I must ever remember one anchorage off Gravesend with feelings of no ordinary nature. There we lay dulling the long hours of a beautiful Summer's Sabbath. The church bells sounded sweetly in our ears, but their invitation was not for us. There was no accommodation ladder to ascend and descend from the ship and although hundreds of visitors came on board many of them females the ... seemed to me neither safe nor dec.. We heard that a clergyman would come on board for the performance of divine service but no such welcome visitor appeared; in his stead were the officials of ... Marslak > Ed.ridge setting disputed ... and bringing forward unpaid bills of lading. The day was to be in great measure one of pounds, shillings and pence. Gold and silver rattled on the table and God's holy Sabbath was in all ppearances given to Mammon, by those who were about to traverse the might deep to shout one ration of prospect of safety save in the protection of that ar.. power they ... defying. Oh, why should these things be. How is it that ... weekly if not off.. go in professing .. to the Thr.. of Gods - and there declaring his dependence on Him. his protective, and yet when embarking on a situation of danger provoke them to anger by a direct violation of His commands "Remember thou the Sabbath day to keep it holy"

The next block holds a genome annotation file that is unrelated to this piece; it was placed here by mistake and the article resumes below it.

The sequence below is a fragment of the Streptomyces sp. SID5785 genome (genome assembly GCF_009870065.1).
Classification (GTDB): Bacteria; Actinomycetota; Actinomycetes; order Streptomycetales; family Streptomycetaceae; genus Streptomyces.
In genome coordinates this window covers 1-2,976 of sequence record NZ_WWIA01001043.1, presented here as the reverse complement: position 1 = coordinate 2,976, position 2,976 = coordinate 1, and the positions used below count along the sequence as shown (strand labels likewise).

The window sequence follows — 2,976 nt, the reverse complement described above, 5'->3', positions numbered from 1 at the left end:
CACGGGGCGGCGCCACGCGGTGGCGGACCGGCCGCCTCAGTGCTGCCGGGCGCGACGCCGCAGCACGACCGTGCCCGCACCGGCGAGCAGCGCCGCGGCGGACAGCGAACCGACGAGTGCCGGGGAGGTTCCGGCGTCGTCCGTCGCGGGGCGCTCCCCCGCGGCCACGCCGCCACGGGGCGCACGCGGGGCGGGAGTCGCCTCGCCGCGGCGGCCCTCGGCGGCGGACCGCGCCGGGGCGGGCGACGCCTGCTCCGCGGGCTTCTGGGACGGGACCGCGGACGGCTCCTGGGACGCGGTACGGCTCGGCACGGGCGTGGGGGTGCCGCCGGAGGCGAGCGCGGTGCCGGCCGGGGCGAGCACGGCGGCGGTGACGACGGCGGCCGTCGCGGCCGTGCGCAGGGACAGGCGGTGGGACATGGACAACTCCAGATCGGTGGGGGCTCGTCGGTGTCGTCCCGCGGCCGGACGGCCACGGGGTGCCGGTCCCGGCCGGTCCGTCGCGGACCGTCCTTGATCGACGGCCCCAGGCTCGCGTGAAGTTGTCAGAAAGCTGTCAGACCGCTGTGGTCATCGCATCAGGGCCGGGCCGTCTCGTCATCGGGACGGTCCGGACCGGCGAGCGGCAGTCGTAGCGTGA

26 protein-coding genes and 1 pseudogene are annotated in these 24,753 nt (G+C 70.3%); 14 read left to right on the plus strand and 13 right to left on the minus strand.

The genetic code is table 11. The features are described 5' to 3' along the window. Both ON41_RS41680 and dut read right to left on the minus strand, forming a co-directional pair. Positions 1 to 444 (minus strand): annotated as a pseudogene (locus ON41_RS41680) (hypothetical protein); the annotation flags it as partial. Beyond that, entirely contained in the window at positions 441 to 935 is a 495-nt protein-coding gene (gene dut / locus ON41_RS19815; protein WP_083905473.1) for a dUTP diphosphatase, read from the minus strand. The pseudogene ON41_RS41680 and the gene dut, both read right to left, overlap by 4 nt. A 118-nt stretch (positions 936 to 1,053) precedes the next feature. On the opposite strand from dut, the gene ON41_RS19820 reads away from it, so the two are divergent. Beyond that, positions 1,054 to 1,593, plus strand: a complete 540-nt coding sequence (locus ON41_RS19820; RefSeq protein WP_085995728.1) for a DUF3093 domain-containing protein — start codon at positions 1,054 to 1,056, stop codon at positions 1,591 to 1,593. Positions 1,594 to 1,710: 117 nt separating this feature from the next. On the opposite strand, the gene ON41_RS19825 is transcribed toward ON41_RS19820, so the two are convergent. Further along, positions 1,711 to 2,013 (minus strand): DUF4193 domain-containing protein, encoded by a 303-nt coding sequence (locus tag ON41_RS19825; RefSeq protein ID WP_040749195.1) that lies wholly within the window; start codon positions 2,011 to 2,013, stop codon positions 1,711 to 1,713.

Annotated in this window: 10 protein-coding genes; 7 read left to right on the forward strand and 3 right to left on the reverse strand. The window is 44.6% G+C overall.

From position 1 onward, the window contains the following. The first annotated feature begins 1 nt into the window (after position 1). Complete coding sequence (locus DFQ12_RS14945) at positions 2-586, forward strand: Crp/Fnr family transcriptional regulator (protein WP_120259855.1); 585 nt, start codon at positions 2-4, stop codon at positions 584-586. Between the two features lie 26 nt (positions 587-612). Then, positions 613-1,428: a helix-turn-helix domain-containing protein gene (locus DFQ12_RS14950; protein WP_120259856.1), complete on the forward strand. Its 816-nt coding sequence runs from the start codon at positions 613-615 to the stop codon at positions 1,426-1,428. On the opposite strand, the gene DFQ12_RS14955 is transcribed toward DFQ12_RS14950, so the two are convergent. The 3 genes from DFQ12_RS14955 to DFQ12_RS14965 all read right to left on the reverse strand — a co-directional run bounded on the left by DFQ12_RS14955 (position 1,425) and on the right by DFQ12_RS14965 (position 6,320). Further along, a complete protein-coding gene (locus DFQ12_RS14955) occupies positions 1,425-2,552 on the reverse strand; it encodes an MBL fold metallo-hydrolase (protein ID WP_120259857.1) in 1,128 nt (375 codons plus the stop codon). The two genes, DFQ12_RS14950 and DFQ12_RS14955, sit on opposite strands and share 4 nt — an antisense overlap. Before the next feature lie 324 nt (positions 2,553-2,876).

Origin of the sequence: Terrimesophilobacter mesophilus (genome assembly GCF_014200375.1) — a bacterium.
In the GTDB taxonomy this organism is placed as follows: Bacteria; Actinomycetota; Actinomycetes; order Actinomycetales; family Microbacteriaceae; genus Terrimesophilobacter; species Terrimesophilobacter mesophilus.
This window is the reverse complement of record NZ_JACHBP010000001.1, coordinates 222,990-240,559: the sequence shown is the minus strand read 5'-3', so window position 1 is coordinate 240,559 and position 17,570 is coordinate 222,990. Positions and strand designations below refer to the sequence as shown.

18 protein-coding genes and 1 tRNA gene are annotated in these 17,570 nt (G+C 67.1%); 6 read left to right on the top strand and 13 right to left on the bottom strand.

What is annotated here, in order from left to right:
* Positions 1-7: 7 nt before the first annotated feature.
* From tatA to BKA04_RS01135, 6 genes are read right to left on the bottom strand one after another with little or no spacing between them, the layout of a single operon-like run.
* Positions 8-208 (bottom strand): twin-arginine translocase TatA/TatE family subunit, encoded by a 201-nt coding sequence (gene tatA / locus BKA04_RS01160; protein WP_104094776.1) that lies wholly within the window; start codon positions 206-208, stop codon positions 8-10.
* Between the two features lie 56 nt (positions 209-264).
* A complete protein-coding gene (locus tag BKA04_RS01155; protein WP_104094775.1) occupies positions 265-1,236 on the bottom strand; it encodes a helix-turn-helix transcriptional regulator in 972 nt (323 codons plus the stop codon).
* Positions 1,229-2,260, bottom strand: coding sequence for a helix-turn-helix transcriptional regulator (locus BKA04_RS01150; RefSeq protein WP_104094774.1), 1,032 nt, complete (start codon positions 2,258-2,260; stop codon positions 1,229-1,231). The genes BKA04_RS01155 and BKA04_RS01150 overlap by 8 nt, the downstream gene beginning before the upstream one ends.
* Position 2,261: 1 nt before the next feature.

[:TAB:]Monday 6th Sept: On rising I went up to the poop deck and at the top of the
companion ladder, I was accosted by a Frenchman, Francois by name with whom I had had some conversation on religious subjects on the previous days, as follows. Madame, seroit il p... je l'ai ende.. dire qu'il y a quelqu ... de mort. Je Neu ai ... was my answer but I was long to remain in ignorance. What a shocking occurrence, was .. addressed by another passenger who came up to me at the next moment. I looked surprised - have you not heard that the Head .. has hanged himself: It was indeed awfully true - the man who was a tall elderly man with an ... of countenance had it appeared come on board in rather a dejected state, the bustle the confusion of the preceding days had overpowered him, some petty thefts which had occurred for which he had been severely taken to task by the Captain at a late hour of the night had increased his perplexity and unable to bear the discomforts of his present situation, he had rushed to meet the judgements of his offended God. How differently might the day have begun to him if the Sabbath had been properly regarded instead of ... into it more business? than could have been ... performed even in one week day - we had been soothed and tranquillised by its Holy duties - and had spent its closing hours in seeking as a body His holy protection who alone cold enable us to dwell in safety during our journey across the great deep.